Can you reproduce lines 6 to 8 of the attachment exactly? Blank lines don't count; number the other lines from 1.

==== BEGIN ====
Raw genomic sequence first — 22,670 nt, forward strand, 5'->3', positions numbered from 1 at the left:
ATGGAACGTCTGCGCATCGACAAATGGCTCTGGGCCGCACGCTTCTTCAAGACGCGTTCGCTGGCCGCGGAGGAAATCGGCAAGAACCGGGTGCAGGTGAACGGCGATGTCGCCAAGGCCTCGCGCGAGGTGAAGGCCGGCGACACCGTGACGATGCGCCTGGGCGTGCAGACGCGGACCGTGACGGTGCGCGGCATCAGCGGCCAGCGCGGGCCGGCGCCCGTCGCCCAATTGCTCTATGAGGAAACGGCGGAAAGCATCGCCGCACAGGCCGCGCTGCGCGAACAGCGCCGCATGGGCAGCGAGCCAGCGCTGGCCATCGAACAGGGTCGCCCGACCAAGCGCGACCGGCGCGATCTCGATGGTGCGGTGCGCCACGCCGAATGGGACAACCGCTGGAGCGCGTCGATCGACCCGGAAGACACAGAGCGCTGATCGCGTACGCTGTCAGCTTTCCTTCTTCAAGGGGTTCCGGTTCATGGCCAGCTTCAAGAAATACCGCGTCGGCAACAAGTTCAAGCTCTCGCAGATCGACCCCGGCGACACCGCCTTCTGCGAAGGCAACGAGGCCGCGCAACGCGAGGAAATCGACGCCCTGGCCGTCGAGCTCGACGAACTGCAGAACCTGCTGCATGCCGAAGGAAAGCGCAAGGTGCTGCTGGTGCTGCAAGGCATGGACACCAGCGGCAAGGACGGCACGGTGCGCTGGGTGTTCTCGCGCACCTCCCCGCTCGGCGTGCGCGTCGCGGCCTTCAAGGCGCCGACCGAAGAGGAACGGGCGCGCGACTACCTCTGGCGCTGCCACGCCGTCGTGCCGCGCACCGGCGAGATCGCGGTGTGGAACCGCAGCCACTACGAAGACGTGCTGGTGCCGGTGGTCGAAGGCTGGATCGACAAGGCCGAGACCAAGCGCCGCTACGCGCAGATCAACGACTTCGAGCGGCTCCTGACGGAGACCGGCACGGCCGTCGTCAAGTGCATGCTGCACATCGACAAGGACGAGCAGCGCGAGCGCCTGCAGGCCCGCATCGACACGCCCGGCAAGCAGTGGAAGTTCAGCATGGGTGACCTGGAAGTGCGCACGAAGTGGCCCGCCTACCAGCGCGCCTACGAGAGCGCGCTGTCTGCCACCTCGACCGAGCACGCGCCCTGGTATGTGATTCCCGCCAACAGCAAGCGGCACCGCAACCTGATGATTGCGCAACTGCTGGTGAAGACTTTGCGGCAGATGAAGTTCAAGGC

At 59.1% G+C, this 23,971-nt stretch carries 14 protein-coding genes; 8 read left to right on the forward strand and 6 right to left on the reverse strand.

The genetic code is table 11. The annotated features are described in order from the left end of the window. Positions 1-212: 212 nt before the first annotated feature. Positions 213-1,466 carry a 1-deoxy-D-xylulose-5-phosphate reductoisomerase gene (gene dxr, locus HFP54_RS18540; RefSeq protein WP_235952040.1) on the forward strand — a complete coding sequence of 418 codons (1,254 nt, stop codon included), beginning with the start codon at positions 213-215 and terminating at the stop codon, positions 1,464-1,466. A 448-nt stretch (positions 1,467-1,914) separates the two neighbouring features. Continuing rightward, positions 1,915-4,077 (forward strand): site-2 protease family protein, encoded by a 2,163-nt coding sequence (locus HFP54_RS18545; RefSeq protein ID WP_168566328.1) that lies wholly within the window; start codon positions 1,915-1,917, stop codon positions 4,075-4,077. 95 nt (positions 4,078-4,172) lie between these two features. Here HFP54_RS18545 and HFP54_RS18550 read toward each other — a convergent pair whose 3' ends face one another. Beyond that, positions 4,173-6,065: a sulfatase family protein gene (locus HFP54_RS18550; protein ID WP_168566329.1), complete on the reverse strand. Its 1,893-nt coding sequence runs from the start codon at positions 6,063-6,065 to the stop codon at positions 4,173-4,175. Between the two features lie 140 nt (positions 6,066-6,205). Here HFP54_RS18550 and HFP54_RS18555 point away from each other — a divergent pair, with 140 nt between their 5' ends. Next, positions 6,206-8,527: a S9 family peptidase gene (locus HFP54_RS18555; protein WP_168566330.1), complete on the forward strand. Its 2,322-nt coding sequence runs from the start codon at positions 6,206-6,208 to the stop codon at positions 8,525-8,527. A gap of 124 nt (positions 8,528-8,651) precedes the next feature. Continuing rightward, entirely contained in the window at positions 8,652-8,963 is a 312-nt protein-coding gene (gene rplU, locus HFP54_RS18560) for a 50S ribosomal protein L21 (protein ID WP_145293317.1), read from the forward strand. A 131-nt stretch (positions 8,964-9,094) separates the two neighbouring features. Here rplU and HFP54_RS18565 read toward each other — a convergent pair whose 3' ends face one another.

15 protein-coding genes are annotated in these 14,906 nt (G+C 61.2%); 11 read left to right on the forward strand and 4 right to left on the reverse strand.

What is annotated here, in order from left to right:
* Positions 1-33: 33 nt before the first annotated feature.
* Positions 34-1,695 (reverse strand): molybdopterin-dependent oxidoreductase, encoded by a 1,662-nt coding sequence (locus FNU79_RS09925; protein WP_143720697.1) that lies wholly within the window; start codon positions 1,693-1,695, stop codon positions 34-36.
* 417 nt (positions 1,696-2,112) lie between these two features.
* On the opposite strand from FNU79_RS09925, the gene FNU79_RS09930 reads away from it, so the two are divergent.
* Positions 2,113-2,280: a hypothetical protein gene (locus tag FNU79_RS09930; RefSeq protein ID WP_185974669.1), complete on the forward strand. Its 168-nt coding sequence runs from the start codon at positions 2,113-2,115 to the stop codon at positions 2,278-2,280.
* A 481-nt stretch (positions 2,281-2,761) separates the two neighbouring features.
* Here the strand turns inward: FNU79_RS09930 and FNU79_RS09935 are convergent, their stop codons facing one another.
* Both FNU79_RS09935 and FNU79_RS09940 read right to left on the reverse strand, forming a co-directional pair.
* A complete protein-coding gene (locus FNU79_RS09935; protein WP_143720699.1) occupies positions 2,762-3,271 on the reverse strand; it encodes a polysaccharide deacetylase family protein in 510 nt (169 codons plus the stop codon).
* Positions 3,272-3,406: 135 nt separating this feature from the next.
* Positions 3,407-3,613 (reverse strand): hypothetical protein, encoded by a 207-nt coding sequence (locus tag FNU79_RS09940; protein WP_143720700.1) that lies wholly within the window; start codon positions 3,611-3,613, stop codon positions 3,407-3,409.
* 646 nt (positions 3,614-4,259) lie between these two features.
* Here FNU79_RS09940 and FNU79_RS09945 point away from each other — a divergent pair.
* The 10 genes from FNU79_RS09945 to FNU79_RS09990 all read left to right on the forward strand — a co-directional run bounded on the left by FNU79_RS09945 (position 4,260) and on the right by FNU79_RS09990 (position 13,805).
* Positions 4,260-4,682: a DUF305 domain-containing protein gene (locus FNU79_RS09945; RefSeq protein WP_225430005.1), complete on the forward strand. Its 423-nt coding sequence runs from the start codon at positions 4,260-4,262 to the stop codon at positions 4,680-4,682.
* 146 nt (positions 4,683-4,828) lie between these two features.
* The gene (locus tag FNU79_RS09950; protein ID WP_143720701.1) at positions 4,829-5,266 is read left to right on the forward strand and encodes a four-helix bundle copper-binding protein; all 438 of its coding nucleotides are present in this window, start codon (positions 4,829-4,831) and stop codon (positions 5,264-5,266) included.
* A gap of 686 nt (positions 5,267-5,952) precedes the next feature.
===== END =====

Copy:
What is annotated here, in order from left to right:
* Positions 1-33: 33 nt before the first annotated feature.
* Positions 34-1,695 (reverse strand): molybdopterin-dependent oxidoreductase, encoded by a 1,662-nt coding sequence (locus FNU79_RS09925; protein WP_143720697.1) that lies wholly within the window; start codon positions 1,693-1,695, stop codon positions 34-36.